Conservation ecology and resource management, including forest amphibians and sea turtles




Conservation of biodiversity is as essential as it is difficult in the current global setting, where billions of people are vying for increasingly limited resources. A simplistic preservationist approach is no longer successful. Rather, human patterns of resource use and behavior and ethics all need to be considered to ensure long-term sustainability of our natural resources


After observing continued declines in species, continued ecosystem degradation, and ever-increasing pressures on our global resources, I was motivated to search for a new conservation paradigm that acknowledges human use patterns along with the underlying ecological processes.


Using forest amphibians as a focal point of our studies, we have developed techniques for increasing coarse woody debris in forested ecosystems. The incorporation of these techniques in many regional woodlots has created enhanced conditions for forest floor organisms, has contributed to increased local biodiversity, and is creating positive conditions to ensure hardwood regeneration by minimizing the pressures of deer browsing. In addition, we have convinced several landowners to create small woodland pools on their properties, and have instigated other forest ecosystem enhancements in private and public forestlands in New York and Pennsylvania.

In coastal waters, the knowledge of predictable seasonal movements of sea turtles clustering along spatial and temporal corridors has led to a new understanding of potentially overlapping and conflicting human activities. More importantly, the knowledge of timing of activity and distribution of sea turtles enables us to further refine our management and protection schemes on state, federal, and international levels. Our research and modeling in open ocean waters has also triggered a new institutional awareness of the potential for separating a large commercial fishing industry from its undesired overlap with sea turtles. NOAA fisheries, the U.S. agency responsible for regulating commercial fishing, is collaborating with us in the development of a new predictive model that can be updated daily, and can be used as a warning system for potential problem areas for unwanted bycatch in open waters.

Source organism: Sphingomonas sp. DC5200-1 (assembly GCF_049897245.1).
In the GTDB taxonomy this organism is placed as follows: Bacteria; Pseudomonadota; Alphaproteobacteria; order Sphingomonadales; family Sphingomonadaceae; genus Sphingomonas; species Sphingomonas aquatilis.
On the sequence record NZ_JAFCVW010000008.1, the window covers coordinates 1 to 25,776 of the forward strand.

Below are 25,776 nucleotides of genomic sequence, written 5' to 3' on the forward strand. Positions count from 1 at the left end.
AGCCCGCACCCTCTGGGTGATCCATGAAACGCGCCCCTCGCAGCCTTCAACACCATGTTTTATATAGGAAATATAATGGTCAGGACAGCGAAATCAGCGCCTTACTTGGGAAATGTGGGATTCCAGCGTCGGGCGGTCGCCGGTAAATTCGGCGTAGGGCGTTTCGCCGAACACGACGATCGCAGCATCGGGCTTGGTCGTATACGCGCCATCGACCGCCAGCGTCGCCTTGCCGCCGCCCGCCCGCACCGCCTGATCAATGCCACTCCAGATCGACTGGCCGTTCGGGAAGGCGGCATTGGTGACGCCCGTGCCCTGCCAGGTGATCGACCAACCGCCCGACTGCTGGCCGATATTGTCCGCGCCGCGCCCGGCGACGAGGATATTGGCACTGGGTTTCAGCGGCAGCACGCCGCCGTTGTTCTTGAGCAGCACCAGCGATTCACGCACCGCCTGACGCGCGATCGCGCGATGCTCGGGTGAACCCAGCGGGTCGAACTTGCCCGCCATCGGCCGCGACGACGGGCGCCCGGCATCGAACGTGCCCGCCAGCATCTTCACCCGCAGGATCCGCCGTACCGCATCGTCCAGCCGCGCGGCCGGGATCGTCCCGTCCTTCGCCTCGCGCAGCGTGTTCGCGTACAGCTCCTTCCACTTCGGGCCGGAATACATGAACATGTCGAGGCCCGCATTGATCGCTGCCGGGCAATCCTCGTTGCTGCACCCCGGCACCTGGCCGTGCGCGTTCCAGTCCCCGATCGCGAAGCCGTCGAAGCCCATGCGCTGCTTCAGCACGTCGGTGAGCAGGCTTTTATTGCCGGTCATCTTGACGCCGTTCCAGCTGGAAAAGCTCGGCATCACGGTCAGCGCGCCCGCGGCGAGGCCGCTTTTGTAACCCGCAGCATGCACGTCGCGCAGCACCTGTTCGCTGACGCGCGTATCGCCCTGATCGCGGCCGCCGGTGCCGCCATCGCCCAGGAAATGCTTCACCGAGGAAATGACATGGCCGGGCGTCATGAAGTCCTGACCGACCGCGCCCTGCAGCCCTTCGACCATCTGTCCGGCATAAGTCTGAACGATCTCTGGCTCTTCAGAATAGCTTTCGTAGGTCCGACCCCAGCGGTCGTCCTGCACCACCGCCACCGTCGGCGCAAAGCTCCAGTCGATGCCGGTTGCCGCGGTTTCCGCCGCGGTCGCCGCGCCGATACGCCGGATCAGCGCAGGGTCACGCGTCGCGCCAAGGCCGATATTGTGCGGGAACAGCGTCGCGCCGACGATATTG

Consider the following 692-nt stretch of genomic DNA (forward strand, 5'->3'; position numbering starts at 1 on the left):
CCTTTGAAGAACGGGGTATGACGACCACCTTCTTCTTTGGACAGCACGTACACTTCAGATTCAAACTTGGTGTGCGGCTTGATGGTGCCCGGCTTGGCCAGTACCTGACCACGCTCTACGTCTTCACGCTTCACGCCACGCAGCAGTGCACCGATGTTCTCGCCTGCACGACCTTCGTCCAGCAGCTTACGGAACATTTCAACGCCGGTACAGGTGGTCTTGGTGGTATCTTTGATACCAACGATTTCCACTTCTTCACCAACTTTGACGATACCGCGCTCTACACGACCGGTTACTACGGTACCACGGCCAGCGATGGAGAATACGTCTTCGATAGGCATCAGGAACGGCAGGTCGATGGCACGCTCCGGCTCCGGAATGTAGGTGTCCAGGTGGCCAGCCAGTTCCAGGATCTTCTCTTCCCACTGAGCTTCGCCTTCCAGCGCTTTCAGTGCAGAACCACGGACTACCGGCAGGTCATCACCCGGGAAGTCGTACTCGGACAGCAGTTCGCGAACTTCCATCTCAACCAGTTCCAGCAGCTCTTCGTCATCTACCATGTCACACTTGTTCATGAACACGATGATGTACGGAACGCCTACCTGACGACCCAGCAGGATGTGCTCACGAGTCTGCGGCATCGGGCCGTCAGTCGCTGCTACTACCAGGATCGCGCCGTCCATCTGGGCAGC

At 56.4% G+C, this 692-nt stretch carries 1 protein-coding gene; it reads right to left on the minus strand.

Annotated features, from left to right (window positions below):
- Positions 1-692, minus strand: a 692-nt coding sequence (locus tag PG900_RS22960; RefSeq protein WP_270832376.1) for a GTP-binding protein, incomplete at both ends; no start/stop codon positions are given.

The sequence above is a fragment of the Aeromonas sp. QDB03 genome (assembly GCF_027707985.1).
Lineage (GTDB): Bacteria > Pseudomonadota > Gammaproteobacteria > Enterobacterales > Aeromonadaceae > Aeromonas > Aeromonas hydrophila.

Our new research in collaboration with conservation officials and researchers in Costa Rica has motivated the National Park system to expand its research and monitoring activities into landscapes surrounding one of the marine national parks. Currently, monitoring and protection activities are continuing in a recently discovered important nesting ground for the critically endangered East Pacific Green Turtle.


Some of our findings and activities have contributed directly to changes in conservation and management strategies by private, local landowners, conservation organizations, and management agencies.

Submitted by: 

  • Morreale, Stephen J

Researchers involved: 

  • Morreale, Stephen J

Organizations involved: 

  • Drexel University
  • Costa Rica National Parks

International focus: 

  • United States of America
  • Bhutan
  • Chile
  • Costa Rica
  • Ecuador
  • Panama
  • Peru

United States focus: 

  • New York